On an average job, we run three air nailers off one Emglo gas-powered compressor (Emglo Air Compressors, 303 Industrial Park Rd., Johnstown, PA 15904; 814/269-1000) that we leave on the ground. To keep the hoses from tangling, we run one thick lead hose from the compressor to the roof and branch off from there. We use standard round head roofing nails in our guns, 11/2 inches long when we’re covering one layer of old roofing, 13/4 inches for two layers. Condensation forms on the tips of nails that protrude into attics, so I try to use the shortest nails possible. We follow standard nailing patterns — four nails per shingle with the two center nails located just above the cutouts. The exception is at the edges, where we hold our nails back 11/2 inches instead of the 1 inch called for by roofing manufacturers. Shingles are nailed with pneumatic coil nailers. Because the existing roof has some give to it, nails are held back 11/2 inches from the shingle edges to avoid creating dips that can be seen from the ground. We do this because we are nailing over a resilient surface, and when the nails are placed too close together they can make a depression that can be seen from the ground. There is no disadvantage to spreading the nails out as little as we do. Valleys. Before our shinglers reach a valley, we flash it with a 36-inch-wide layer of 90-pound mineral-surfaced roll roofing. If it’s a full-length valley, we lap the flashing over the eaves membrane and run it to the drip edge. If it’s a dormer, we run the flashing past the beginning of the valley and lap it over the new shingles in the course below. When it comes to shingling a valley, I prefer the closed-cut approach because it offers the best combination of protection and efficiency. To make a closed-cut valley, we run up all the shingles for one side, making sure they extend at least one full tab (12 inches) past the centerline of the valley (Figure 6). Figure 6. Valleys are first flashed with 90-pound roll roofing. Then shingles from one roof plane are laid so they extend one tab beyond the valley center. Shingles from the other roof plane are overlaid, then cut back with a hooked knife to form a "closed" valley. We also make sure to keep all of our nails at least 8 inches back from the center. When we do the other side, we run all the shingles far enough so that we can snap a chalk line through the center of the valley and cut a nice straight line with a hooked roofing blade. When we do a dormer, we always run up the dormer shingles first so the water from the main roof can’t run under the dormer shingles.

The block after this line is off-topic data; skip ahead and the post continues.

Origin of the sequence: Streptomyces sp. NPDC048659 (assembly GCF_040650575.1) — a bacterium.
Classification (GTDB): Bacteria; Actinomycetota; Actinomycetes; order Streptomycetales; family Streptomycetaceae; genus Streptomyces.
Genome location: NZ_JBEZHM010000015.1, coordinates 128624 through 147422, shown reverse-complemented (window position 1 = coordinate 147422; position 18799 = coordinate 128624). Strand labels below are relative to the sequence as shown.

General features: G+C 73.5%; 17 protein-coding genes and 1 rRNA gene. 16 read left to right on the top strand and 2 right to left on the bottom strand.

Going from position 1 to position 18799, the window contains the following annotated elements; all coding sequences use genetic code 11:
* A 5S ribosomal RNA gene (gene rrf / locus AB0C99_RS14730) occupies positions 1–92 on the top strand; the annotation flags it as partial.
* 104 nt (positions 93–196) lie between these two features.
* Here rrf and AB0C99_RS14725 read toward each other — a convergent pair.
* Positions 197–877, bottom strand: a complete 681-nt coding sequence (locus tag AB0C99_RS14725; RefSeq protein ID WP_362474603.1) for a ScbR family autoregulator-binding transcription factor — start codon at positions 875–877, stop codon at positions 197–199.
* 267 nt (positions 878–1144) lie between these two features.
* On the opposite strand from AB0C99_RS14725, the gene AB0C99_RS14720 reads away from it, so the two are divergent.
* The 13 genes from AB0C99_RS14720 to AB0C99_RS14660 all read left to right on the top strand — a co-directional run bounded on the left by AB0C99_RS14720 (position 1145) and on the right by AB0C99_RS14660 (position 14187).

Permanent flashing.

When I was young and foolish, I used to take pride that I cared enough to cut loose all the old step flashing and reweave it into the new roofing. It cost a lot of money to do that, and the homeowners never noticed it, so I stopped. The truth is, as long as the flashing was done right the first time and hasn’t rotted away, it’s better left in place. When we shingle up to dormers, chimneys, or skylights, we still peel up the bottom edge of the flashing and tuck the new roofing underneath. Then, as we work our way up the sides, we bed each shingle down onto a thick bead of roof cement along the edge where the shingle meets the wall line. We also lay a large bead of tar under the shingles where they meet the head flashing. Contrary to popular belief, as long as the cement is covered by the roofing, it will serve for the life of the roof.

Capping Off

When we reach the top of the roof, we fold the last courses over the ridge and cover them with cap shingles. To ensure a straight line, we measure down 6 inches from the center of the ridge on the most visible side, and snap a line. We run cap shingles from one end of the roof to the other, aligning the edges with the chalk line, and placing one nail on either side of the ridge, just behind the tar strip, which will be covered by the next shingle. The final cap will be a 5-inch piece or less, and we cover the exposed nails with tar.


When the attic needs more ventilation, I like to install a low-profile shingle-over ridge vent, because it does the job, yet blends into the roofline. We like either the Omni-Ridge (Lomanco, P.O. Box 519, Jacksonville, AR 72076; 800/643-5596; or the ShingleVent II (Air Vent, 4801 N. Prospect Rd., Peoria Heights, IL 61614; 800/247-8368), because they both have an external baffle that keeps snow and driven rain out of the attic. After the roofing and sheathing are cut out, we hold the ridge vent to the same chalk line as the caps and nail it in place. We run cap shingles over the top of the vent, using 21/2-inch roofing nails to reach the sheathing.

Customer Satisfaction

No job is successful unless the customer is satisfied. At the end of every day, we sweep up the site and pick up nails from the driveway and short grass with a Magnet Nail Sweeper (Hilco, P.O. Box 1789, Hickory, NC 28603; 704/328-8141). When the job is finished, we do a final sweep from the ridge down with a wide soft-bristle broom. We also clear roof debris from the gutters and thoroughly sweep the driveway, front steps, walkways, and anywhere else debris may have settled. We want it to look like we were never there, so we make sure to put anything that we had to move back in its place. Finally, before the last ladder is taken down, I take a can of black or aluminum and paint the vent pipes, chimney flashing, and furnace flange. This not only makes my work look its best on the day I leave the job, but it prevents rust stains from making my work look bad in the future. John Curran and his wife, Jan, own and operate RSI General Contractors, a Syracuse, N.Y., roofing, siding, and insulation company founded in 1978.